My mind went back 20 years, to when I was a speech writer for then Vice President George H.W. Bush, to a night I had dinner in that room, seated at a small table with President Reagan and two authentic royal princesses, both of them daughters of American actresses (Rita Hayworth and Grace Kelly). I mention this not to make you think, Well whupty do for you, Mr. Snooty. Let me emphasize: 99.98 percent of my dinners in those days took place at a Hamburger Hamlet or McDonald's or over my kitchen sink. But at one point in this heady meal, President Reagan turned to one of the princesses and remarked that his cavalier King Charles spaniel, Rex, would begin barking furiously whenever he came into this room. There was no explaining it, Reagan said. Then he told about Lincoln and suddenly the president of the United States and the two princesses began swapping ghost stories and I was left open mouthed and a voice seemed to whisper in my ear, I don't think we're in Kansas anymore, Toto.
For two years, I had a White House pass that allowed me everywhere except, of course, the second-floor residence. One time, hearing that Jimmy Cagney was about to get the Medal of Freedom in the East Room—where Abigail Adams hung out her wash to dry, Lincoln's body lay in state, and I once sat behind Dynasty star Joan Collins while she and husband number four (I think it was) necked as Andy Williams crooned "Moon River"—I rushed over from the Old Executive Office Building just in time to see President Reagan pin it on the man who had tap-danced "Yankee Doodle Dandy"and was now a crumpled, speechless figure in a wheelchair. I remember Reagan putting his hand on Cagney's shoulder and saying how generous he had been "many years ago to a young contract player on the Warner Brothers lot."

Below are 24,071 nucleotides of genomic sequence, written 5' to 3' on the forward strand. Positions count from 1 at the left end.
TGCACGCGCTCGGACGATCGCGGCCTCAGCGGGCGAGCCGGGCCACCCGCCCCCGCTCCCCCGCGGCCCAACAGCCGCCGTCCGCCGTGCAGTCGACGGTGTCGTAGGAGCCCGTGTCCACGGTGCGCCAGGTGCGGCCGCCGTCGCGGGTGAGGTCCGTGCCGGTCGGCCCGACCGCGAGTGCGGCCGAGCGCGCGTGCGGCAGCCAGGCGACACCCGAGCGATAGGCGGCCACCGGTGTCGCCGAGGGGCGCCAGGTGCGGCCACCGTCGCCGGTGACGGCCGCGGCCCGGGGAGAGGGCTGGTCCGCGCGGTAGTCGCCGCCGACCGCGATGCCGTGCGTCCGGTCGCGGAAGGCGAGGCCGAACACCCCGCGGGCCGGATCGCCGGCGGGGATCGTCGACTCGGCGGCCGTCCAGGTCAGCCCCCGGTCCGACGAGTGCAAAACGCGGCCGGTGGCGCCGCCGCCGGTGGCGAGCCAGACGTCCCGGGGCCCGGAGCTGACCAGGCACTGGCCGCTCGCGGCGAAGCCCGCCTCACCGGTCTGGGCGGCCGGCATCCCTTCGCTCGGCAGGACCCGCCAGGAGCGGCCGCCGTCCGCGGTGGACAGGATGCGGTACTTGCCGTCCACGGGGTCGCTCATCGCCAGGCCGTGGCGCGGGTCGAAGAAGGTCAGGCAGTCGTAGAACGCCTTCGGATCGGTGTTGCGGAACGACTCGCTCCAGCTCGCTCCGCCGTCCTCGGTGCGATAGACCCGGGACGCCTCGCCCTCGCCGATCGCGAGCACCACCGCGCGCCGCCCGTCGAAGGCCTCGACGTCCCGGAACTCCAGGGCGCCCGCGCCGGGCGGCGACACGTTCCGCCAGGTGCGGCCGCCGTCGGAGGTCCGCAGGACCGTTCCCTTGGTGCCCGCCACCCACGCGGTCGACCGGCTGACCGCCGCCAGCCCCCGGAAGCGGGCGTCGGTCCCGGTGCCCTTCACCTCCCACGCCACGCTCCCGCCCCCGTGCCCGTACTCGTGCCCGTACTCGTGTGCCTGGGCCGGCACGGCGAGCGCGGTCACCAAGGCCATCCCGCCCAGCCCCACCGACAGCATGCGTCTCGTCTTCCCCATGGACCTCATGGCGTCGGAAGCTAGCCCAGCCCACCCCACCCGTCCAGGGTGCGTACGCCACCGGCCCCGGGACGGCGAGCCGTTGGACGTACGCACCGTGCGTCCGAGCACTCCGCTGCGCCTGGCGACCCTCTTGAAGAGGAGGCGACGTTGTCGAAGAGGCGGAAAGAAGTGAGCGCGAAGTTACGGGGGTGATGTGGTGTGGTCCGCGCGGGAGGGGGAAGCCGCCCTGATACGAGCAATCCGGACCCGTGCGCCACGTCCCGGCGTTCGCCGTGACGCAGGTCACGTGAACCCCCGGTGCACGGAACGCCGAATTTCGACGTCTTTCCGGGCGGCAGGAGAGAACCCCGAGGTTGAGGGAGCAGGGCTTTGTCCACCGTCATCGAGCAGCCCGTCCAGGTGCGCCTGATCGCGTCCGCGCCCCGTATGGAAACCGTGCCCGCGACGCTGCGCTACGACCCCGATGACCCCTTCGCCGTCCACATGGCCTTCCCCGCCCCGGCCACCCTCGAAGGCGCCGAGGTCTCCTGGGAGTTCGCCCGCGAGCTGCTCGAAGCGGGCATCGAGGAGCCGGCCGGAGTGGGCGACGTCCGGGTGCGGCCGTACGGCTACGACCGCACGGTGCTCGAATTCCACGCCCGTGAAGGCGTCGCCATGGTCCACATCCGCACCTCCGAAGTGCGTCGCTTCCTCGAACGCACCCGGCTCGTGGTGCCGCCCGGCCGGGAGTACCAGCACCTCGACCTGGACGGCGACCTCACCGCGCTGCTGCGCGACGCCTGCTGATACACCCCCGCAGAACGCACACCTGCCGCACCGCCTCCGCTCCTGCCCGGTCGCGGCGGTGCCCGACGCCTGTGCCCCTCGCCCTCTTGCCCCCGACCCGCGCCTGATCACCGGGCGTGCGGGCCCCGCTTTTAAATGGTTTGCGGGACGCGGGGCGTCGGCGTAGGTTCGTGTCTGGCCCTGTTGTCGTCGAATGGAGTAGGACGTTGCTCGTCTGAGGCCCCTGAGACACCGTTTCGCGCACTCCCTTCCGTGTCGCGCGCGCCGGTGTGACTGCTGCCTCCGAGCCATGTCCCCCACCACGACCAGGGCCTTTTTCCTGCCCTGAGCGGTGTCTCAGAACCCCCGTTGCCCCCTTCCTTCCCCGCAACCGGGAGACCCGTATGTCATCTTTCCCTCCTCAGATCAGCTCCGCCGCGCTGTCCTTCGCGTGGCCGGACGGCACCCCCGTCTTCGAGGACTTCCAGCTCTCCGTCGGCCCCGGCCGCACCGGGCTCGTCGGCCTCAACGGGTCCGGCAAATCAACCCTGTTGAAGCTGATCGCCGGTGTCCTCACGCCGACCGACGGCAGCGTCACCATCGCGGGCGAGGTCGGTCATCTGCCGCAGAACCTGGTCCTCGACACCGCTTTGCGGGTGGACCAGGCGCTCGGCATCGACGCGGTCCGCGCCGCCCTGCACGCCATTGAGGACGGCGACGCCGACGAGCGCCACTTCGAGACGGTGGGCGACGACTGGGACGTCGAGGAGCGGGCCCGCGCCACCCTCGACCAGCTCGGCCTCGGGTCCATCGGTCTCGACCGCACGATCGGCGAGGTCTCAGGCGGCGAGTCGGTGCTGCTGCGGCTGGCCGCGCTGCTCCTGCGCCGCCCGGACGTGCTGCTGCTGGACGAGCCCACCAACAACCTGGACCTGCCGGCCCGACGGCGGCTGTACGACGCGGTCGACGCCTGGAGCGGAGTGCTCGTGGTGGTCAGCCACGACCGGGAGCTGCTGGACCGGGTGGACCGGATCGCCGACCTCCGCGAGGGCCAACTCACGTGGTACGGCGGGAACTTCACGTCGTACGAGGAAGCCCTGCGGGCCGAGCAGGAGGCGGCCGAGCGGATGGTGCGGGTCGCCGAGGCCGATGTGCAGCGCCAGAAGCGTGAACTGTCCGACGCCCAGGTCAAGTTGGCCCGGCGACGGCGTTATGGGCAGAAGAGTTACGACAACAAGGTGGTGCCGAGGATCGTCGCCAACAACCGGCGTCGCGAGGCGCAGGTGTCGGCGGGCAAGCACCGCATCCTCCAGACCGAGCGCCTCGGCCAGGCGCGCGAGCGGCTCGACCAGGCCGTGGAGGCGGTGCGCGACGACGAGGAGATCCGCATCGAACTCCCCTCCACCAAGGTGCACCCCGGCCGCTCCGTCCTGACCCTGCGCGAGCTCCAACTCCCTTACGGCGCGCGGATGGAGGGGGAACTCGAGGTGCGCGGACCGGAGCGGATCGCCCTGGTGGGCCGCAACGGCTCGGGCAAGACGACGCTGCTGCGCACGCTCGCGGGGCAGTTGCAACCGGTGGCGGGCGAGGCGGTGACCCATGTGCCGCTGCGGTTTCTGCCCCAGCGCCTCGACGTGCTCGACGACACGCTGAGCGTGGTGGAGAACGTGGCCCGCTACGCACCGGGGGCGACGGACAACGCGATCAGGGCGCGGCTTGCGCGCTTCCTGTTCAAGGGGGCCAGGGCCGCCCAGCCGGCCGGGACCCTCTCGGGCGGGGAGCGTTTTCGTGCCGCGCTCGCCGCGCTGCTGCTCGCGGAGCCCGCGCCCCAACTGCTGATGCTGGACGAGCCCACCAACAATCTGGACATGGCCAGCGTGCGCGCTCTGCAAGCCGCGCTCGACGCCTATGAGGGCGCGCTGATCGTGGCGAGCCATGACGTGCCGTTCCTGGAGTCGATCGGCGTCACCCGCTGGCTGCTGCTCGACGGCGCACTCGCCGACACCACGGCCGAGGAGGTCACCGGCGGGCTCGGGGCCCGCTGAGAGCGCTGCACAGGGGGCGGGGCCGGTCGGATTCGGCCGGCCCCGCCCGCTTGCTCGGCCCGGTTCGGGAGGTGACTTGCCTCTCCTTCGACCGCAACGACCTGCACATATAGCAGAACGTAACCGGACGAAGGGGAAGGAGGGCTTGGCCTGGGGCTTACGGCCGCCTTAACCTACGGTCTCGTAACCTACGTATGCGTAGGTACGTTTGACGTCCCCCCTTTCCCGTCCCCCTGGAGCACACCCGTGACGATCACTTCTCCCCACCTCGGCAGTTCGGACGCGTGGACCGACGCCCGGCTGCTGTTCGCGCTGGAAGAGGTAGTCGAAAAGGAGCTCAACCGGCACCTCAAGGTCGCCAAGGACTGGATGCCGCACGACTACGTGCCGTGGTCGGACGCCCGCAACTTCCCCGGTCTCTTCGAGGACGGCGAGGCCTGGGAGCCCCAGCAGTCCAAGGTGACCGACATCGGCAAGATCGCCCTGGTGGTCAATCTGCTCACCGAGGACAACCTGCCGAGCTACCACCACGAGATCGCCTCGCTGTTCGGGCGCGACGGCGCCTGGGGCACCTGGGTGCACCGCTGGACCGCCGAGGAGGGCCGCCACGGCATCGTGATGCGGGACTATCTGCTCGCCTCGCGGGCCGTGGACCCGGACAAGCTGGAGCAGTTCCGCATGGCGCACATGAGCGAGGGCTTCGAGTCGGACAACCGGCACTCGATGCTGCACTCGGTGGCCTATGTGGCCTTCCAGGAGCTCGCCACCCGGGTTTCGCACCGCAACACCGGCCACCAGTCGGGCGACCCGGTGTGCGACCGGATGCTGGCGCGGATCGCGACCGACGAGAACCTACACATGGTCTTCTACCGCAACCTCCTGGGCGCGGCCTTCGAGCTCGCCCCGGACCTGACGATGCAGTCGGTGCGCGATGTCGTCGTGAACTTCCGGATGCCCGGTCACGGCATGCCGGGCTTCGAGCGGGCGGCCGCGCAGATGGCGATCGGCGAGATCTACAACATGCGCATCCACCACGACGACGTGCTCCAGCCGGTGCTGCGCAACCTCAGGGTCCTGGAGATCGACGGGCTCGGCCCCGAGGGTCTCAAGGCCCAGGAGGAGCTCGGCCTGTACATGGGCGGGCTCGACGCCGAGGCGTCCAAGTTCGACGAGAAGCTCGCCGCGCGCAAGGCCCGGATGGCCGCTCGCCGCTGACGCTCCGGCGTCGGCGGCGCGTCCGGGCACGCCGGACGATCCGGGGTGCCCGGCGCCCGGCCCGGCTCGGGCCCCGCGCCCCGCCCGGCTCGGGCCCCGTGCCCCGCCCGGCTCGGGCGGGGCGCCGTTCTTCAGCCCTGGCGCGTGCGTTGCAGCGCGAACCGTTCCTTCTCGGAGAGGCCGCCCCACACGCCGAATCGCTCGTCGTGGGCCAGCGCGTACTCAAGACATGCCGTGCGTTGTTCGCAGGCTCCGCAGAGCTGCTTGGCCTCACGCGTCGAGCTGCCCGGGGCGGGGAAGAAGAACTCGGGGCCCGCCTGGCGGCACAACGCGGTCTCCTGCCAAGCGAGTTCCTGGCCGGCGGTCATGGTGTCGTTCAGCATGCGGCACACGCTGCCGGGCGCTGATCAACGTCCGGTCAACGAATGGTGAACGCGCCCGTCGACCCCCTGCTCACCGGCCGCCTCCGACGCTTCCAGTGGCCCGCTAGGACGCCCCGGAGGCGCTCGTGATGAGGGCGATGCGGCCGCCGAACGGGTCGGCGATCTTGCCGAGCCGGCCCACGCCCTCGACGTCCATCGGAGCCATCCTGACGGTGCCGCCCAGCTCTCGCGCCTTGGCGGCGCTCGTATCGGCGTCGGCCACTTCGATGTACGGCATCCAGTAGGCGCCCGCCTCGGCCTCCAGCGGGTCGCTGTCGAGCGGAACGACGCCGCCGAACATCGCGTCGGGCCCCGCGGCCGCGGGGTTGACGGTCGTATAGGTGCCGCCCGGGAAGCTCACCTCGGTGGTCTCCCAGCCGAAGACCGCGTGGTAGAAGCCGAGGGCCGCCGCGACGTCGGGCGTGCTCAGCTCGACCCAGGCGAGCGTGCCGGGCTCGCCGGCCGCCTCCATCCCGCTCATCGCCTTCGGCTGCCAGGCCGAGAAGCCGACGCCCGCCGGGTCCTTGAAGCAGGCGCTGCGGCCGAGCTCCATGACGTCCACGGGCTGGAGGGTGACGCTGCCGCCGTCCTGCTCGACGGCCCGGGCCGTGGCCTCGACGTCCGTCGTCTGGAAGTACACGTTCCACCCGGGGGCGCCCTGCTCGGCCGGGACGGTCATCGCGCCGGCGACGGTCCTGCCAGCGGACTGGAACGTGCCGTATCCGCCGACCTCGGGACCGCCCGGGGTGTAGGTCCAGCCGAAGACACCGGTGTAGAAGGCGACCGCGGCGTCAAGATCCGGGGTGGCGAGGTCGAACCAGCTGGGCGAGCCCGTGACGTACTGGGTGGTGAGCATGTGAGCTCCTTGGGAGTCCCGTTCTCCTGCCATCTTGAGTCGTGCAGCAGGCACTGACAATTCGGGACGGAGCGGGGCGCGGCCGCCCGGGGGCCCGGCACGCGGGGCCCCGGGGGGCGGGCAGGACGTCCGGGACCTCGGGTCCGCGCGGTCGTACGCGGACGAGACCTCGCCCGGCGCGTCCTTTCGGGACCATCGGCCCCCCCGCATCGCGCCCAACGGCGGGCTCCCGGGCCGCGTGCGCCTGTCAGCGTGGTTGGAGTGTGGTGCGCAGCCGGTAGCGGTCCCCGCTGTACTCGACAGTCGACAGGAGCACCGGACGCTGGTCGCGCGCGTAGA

During the administration of George H. W. Bush, I was in the State Dining Room for a talk about Lincoln's time at the White House by professor David Herbert Donald, author of the much-praised biography Lincoln. I sat directly behind Colin Powell, then chairman of the Joint Chiefs of Staff, and remember that for an hour General Powell did not move as much as a centimeter. What I also remember of the evening was Professor Donald's stories about Mary Todd Lincoln's extravagances. Mrs. Lincoln was the Imelda Marcos of her day. This woman shopped. Among her purchases was the enormous rosewood bed that became known as the Lincoln Bed, even though her husband never spent a night in it. (The Lincoln Bedroom would become notorious during the Clinton years as a sort of motel for big donors to the Democratic Party.) At any rate, by 1864, Mary Todd Lincoln had run up a monumental bill. While field commanders were shouting"Charge!" Mrs. Lincoln had been saying "Charge it!"
Professor Donald ended his riveting talk by looking rather wistfully at the front door. He said that Mrs. Lincoln hadn't wanted to go to the theater that night. But the newspapers had advertised that Lincoln would attend the performance of Our American Cousin, and the president felt obliged to those who expected to see him there. In his wonderful book, April 1865, Jay Winik writes that Abe said he wanted to relax and "have a laugh." Never has a decision to go to the theater been so consequential.
"And so," said Professor Donald, "they left the White House together for the last time."
We're standing in Lafayette Square in front of a red brick building, 712 Jackson Place. The plaque notes that it's the President's Commission on White House Fellowships, the one-year government internship program. But in April 1865 it was the residence of a young Army major named Henry Rathbone, who was engaged to his stepsister Clara, daughter of a New York senator.